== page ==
L.A. Weekly's Scores

For 3,656 reviews, this publication has graded:
  • 46% higher than the average critic
  • 3% same as the average critic
  • 51% lower than the average critic
On average, this publication grades 6.1 points lower than other critics. (0-100 point scale)
Average Movie review score: 55
Highest review score: 100 Japan
Lowest review score: 0 Grind
Score distribution:
3,656 movie reviews
  1. The film is unabashedly sexy, and its heady romanticism feels as right and as unaffected as Im's bold use of color and his equally bold decision to tell the story through traditional pansori narration.
  2. Belongs to the small rank of hip-hop films that actually have something to say -- and that say it with both style and intellectual bite.
  3. The music, it goes without saying, is great.
    • 81 Metascore
    • 90 Critic Score
    An uplifting -- not to mention pee-your-pants funny -- true story of self-acceptance that should be required viewing for all TV executives and teenage girls.
  4. The kind of art film that's rarely seen anymore -- the kind that trusts the audience to be as intelligent as the director.
  5. Has a marvelous, pent-up passion.
  6. Here is a ghost story so dynamic you could call it a ghost poem.
  7. Writer-director Gianni Amelio masterfully chronicles the ways two people can betray each other, and especially themselves, in the name of love.
  8. A scathing, darkly funny political essay wrapped inside a tragic love story (or vice versa).
  9. The alchemy of good acting under the pressure of sublime film sense makes for a miracle in the hearts of the audience.
  10. It goes straight to the top of the class. O can there be such a thing as too keen a guilty pleasure, particularly when the whole genre is knowingly pitched to audiences as a trashophile's delight? No, there cannot.
  11. Very much a fully realized cinematic experience. John Turturro, even if you have to act less, be sure to direct more, and often.
  12. The last-minute details of plot can't compete with the frightening intensity of Kiberlain's and Garcia's performances, which trace, with brilliant precision, the exhausting mix of brutality and grace inherent in the mother-daughter relationship.
  13. eXistenZ gives us Cronenberg at his wittiest, and Leigh at her most vulnerable and fascinating.
  14. The result is an intelligent, moving and invigorating film, just the thing for adults bored with the shock-horror posturing to be found in the work of so many young European directors.
  15. A triumph of invisible craftsmanship that embraces so much specific detail that none of the women ever comes across as an emblem or an abstraction.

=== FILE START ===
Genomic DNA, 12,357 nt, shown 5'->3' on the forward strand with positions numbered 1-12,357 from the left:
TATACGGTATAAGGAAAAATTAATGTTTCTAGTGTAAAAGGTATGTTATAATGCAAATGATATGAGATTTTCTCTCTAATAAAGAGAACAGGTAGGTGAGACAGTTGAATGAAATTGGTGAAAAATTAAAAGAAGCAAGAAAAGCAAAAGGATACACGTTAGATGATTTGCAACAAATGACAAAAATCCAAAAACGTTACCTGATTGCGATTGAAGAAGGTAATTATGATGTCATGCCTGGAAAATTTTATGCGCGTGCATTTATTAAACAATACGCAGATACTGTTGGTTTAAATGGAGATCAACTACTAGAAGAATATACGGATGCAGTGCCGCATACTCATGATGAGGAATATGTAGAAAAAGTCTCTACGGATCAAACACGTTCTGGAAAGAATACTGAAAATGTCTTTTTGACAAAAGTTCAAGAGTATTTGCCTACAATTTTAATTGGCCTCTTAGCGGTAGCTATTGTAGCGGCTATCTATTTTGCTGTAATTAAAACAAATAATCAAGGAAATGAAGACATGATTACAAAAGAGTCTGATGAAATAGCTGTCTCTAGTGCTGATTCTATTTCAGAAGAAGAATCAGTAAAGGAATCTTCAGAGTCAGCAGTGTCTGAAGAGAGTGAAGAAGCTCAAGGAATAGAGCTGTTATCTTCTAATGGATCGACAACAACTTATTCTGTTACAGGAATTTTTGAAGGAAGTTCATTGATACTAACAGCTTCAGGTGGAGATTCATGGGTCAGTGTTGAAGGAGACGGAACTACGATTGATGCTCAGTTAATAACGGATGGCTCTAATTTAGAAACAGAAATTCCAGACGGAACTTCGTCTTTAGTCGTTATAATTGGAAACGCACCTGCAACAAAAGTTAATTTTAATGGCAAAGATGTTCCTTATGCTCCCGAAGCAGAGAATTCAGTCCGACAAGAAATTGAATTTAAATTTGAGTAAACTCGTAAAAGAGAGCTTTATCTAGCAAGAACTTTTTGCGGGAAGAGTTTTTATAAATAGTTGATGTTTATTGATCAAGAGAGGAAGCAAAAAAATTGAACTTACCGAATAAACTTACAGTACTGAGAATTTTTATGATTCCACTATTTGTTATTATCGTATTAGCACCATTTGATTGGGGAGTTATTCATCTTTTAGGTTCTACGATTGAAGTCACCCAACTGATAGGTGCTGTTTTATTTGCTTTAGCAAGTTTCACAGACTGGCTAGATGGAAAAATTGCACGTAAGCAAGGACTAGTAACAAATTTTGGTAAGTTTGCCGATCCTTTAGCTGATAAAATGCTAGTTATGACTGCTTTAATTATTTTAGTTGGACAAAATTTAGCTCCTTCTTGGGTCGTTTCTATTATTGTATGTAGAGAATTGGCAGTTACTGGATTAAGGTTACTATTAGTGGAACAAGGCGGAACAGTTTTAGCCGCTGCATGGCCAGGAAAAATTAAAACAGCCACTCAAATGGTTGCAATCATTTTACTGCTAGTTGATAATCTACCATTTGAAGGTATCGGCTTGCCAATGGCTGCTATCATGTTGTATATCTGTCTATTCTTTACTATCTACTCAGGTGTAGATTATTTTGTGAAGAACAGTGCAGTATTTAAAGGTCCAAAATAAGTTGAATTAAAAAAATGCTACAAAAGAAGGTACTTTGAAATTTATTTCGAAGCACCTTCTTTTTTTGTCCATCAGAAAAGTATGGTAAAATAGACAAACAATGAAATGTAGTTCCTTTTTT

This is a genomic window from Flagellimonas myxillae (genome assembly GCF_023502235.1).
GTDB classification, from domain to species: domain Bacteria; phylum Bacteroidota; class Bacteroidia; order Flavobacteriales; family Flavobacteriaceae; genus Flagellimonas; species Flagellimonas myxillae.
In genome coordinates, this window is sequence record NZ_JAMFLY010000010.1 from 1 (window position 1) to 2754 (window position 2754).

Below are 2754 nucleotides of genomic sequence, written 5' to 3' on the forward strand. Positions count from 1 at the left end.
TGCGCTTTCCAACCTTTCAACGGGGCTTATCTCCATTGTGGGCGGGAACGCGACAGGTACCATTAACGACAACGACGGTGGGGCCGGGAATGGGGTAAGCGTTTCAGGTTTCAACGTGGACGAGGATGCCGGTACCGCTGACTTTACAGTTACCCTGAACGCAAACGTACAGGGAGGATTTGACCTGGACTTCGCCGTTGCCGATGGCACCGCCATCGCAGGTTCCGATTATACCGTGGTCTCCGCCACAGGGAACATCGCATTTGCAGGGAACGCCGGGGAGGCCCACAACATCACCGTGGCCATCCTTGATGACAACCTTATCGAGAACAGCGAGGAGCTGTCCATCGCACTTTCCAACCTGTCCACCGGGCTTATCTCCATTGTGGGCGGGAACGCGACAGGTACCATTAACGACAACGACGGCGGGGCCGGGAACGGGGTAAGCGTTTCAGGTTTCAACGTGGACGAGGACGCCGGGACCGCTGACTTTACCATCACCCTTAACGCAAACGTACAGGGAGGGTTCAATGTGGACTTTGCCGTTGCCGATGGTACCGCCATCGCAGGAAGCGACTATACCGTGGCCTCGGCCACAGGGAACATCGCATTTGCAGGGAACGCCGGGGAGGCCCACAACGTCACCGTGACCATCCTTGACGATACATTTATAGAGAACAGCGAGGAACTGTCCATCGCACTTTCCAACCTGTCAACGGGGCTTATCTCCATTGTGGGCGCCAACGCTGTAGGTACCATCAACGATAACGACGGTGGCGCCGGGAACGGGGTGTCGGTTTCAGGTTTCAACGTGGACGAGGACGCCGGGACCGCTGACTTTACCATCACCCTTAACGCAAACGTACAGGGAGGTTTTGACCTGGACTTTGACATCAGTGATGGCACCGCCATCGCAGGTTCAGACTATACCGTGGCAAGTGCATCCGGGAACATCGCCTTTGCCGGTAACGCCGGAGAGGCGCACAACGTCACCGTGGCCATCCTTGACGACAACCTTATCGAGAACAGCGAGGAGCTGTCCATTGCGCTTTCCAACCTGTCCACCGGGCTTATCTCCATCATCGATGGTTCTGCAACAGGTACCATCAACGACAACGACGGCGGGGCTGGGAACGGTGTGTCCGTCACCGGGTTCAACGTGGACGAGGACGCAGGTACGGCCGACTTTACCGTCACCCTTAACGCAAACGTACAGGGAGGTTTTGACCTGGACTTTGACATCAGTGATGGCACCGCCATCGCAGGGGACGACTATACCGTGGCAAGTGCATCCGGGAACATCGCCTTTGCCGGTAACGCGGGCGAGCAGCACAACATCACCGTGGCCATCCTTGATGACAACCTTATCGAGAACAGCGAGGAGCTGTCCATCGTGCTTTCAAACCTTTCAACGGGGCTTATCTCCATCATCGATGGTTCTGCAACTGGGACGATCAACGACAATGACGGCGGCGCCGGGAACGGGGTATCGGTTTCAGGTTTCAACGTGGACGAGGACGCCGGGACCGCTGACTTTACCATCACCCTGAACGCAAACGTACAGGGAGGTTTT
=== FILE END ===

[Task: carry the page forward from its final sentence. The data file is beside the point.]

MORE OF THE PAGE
16. The inventive, often comically horrible fight set pieces will have you standing on your seat cheering like a Viking, and the result is a supremely kinetic and amusing guilty pleasure.
  17. Superbly adapted by Fred Schepisi from the Booker Prize-winning novel by Graham Swift, Last Orders pays quietly passionate tribute to the unsung working-class generation that fought World War II and survived to take up apparently humdrum lives.
  18. What makes High Art remarkable is Cholodenko's refusal to put her characters or story through a filter, her unblinking willingness to dive right in.
  19. With a brisk pace and satiric blend of nostalgia and violence, it's the sharpest, funniest comedy so far this year.
  20. Laced with brilliantly knotted ideas on race, masculinity and cults of violence.
  21. Above all, Oshima has fashioned a tale of men among men that feels familiar at first, then moves boldly into more enigmatic terrain.
  22. The first REALLY great mythic film of the summer has arrived.
  23. That nothing more monumental than an everyday life has occurred to any of the subjects is perhaps the film's most compelling aspect.
  24. Of the many excellent animated features Disney has produced over the past decade, this is the one that feels the freest, and sweetest.
  25. What Harris extracts from himself is nothing less than a psychological nude scene, sustained across two hours.
  26. For those of us who find Lelouch an unbreakable habit -- the guiltiest of guilty pleasures -- watching And Now Ladies & Gentlemen comes close to sheer moviegoing bliss.
  27. While it's Dave's madly humming brain that propels the film, Davis, whose every glance is a short story in itself, makes Dana's internal crisis equally resonant.
  28. It’s our great good fortune, and Pekar's, that this movie -- which won the Grand Jury Prize at this year's Sundance Film Festival, followed by the FIPRESCI Award at Cannes -- is as true to the dyspeptic spirit of its source as anyone could have imagined.
  29. Maddin's genius is so inescapably idiosyncratic that his work seems destined to remain a cult taste. Although Dracula won't change that, I hasten to add that this is the most inventive vampire picture of the last 80 years.

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